The Technology Behind Recycling

Technology Behind Recycling

Recycling is immensely important. The world is running out of space to safely dump plastics, metals, and glass. Ocean life is suffering, and huge swathes of it are covered in plastic that will take hundreds of years to biodegrade. Our current methods of recycling are by no means perfect, but they offer a partial solution at the very least to the crisis of accumulation that our planet faces. A great deal of specialist technology has been developed or adapted for use in the recycling industry. This article covers some of the most important types of technological innovation used in recycling.

Conveyor Systems

Conveyor systems – like those sold by – are essential pieces of the recycling puzzle. Once recyclable material is delivered to a plant, almost all of its movements are controlled via a conveyor system. Conveyor systems were first developed for use in coal mining in the early days of the 20th Century but have found many other specialist uses. Conveyors allow recycled material to be sorted and processed while it is constantly on the move. Recycling centers often use conveyors with belts made of hinged steel. This surface is far more stable than rubber or rollers and can carry unusually shaped or unusually sharp objects. Businesses that use conveyors should look to replace theirs every so often to ensure it is in great working condition.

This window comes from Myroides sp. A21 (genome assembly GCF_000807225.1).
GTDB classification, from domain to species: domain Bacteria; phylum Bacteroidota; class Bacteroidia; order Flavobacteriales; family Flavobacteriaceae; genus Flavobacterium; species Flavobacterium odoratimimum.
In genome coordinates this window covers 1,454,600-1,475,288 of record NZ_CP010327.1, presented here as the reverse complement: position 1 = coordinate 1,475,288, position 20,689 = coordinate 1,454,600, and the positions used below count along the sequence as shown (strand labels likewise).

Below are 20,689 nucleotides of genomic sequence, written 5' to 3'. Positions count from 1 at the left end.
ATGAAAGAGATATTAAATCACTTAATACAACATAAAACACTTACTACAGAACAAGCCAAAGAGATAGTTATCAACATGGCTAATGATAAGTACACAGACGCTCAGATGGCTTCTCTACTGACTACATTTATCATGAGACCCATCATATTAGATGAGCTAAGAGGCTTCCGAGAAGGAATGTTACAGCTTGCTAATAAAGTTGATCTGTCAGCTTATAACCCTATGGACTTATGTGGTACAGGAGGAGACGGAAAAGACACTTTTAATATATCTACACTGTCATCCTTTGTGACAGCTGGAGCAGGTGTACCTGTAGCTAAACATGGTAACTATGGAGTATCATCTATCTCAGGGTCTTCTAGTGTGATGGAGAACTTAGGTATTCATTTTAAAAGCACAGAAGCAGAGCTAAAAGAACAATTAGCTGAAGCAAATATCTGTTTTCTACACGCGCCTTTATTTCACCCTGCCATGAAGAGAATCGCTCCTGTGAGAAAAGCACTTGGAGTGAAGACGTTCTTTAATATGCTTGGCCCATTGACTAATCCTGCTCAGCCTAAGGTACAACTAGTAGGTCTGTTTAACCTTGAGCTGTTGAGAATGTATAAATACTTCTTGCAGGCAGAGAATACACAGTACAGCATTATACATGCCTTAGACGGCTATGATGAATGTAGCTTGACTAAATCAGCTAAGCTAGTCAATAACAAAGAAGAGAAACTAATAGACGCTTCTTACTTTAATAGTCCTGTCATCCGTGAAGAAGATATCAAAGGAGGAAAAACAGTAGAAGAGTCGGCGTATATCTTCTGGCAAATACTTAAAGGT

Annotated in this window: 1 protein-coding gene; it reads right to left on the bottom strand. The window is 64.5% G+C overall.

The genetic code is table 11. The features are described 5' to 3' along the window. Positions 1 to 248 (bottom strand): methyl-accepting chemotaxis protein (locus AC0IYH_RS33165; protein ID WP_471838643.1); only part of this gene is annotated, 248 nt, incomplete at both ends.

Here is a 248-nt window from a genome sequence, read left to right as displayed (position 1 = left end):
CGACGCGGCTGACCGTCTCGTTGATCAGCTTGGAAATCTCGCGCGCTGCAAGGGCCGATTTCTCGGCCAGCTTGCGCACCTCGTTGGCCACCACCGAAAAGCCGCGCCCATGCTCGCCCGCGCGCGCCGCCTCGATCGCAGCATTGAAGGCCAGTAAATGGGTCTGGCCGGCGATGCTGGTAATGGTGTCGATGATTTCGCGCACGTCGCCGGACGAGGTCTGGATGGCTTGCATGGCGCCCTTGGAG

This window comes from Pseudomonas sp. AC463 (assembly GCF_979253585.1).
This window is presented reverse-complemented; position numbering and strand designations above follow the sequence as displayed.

Recycled material is awkward to store in its raw forms. Millions of pieces of uniquely shaped pieces of plastic, metal, or glass require lots of space. This is why, whenever possible, recyclable material is compressed and tied into bales using special baling machines. Balers use extremely powerful hydraulic arms to compress the material into cuboid shapes before typing these cubes together using strong wire. Bales are far easier to store and export than loose material. Bales can be stacked, loaded into containers using forklifts, and introduced into conveyor systems without much trouble at all.


The most basic definitions of artificial intelligence describe the term as a way of categorizing any computer that can make informed decisions and learn from its actions without human interference. There are many other definitions of artificial intelligence that take into account the complexity of human thought and decision-making.

What role might this emergent technology play in the recycling industry? The answer is simple: intelligent sorting. At the moment, human pickers are used to sort objects from one another in recycling plants. This job is very important, as not all materials can be recycled together and any unwanted foreign material can damage the quality of the final product.

Intelligent computers can analyze data from sensors on the picking line, make decisions about what material belongs where and then send data to robotic machines that can pick and sort far more efficiently than human beings.

Infrared Sensors

One of the sensor types that feeds data into these intelligent systems is able to read infrared light. By beaming infrared rays onto unsorted recycling and then using a sensor to send visual data to an intelligent computer, a system can detect the makeup of different kinds of plastic. Some plastic needs to be separated or chemically treated before it can be recycled.